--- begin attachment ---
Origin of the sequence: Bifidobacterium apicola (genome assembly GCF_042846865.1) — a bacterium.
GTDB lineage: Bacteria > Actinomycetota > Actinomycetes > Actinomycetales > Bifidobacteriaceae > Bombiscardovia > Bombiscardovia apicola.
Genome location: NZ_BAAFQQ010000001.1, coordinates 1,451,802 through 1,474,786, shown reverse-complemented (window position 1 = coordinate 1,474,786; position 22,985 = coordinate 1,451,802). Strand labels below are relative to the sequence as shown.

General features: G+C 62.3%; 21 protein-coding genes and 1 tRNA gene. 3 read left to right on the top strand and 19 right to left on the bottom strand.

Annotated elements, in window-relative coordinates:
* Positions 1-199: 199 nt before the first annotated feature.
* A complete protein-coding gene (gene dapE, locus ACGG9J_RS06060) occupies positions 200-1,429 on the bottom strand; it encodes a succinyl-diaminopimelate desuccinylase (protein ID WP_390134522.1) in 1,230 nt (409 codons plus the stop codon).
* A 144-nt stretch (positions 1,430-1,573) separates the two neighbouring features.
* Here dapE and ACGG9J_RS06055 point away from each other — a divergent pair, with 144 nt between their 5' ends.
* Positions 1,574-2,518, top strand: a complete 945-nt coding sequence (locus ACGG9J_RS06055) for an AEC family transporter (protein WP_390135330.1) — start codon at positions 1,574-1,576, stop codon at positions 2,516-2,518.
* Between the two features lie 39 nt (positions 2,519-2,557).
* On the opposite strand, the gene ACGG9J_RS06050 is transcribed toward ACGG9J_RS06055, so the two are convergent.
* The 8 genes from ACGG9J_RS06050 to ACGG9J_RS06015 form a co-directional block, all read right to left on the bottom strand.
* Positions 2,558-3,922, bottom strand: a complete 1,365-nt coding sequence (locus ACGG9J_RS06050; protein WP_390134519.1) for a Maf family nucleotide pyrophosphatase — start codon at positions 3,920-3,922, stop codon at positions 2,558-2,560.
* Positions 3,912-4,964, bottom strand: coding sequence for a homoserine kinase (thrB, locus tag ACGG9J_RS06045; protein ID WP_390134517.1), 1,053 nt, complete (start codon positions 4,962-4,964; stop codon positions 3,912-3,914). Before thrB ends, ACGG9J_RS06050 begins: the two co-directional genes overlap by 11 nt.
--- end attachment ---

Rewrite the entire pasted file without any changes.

Origin of the sequence: Bifidobacterium apicola (genome assembly GCF_042846865.1) — a bacterium.
GTDB lineage: Bacteria > Actinomycetota > Actinomycetes > Actinomycetales > Bifidobacteriaceae > Bombiscardovia > Bombiscardovia apicola.
Genome location: NZ_BAAFQQ010000001.1, coordinates 1,451,802 through 1,474,786, shown reverse-complemented (window position 1 = coordinate 1,474,786; position 22,985 = coordinate 1,451,802). Strand labels below are relative to the sequence as shown.

General features: G+C 62.3%; 21 protein-coding genes and 1 tRNA gene. 3 read left to right on the top strand and 19 right to left on the bottom strand.

Annotated elements, in window-relative coordinates:
* Positions 1-199: 199 nt before the first annotated feature.
* A complete protein-coding gene (gene dapE, locus ACGG9J_RS06060) occupies positions 200-1,429 on the bottom strand; it encodes a succinyl-diaminopimelate desuccinylase (protein ID WP_390134522.1) in 1,230 nt (409 codons plus the stop codon).
* A 144-nt stretch (positions 1,430-1,573) separates the two neighbouring features.
* Here dapE and ACGG9J_RS06055 point away from each other — a divergent pair, with 144 nt between their 5' ends.
* Positions 1,574-2,518, top strand: a complete 945-nt coding sequence (locus ACGG9J_RS06055) for an AEC family transporter (protein WP_390135330.1) — start codon at positions 1,574-1,576, stop codon at positions 2,516-2,518.
* Between the two features lie 39 nt (positions 2,519-2,557).
* On the opposite strand, the gene ACGG9J_RS06050 is transcribed toward ACGG9J_RS06055, so the two are convergent.
* The 8 genes from ACGG9J_RS06050 to ACGG9J_RS06015 form a co-directional block, all read right to left on the bottom strand.
* Positions 2,558-3,922, bottom strand: a complete 1,365-nt coding sequence (locus ACGG9J_RS06050; protein WP_390134519.1) for a Maf family nucleotide pyrophosphatase — start codon at positions 3,920-3,922, stop codon at positions 2,558-2,560.
* Positions 3,912-4,964, bottom strand: coding sequence for a homoserine kinase (thrB, locus tag ACGG9J_RS06045; protein ID WP_390134517.1), 1,053 nt, complete (start codon positions 4,962-4,964; stop codon positions 3,912-3,914). Before thrB ends, ACGG9J_RS06050 begins: the two co-directional genes overlap by 11 nt.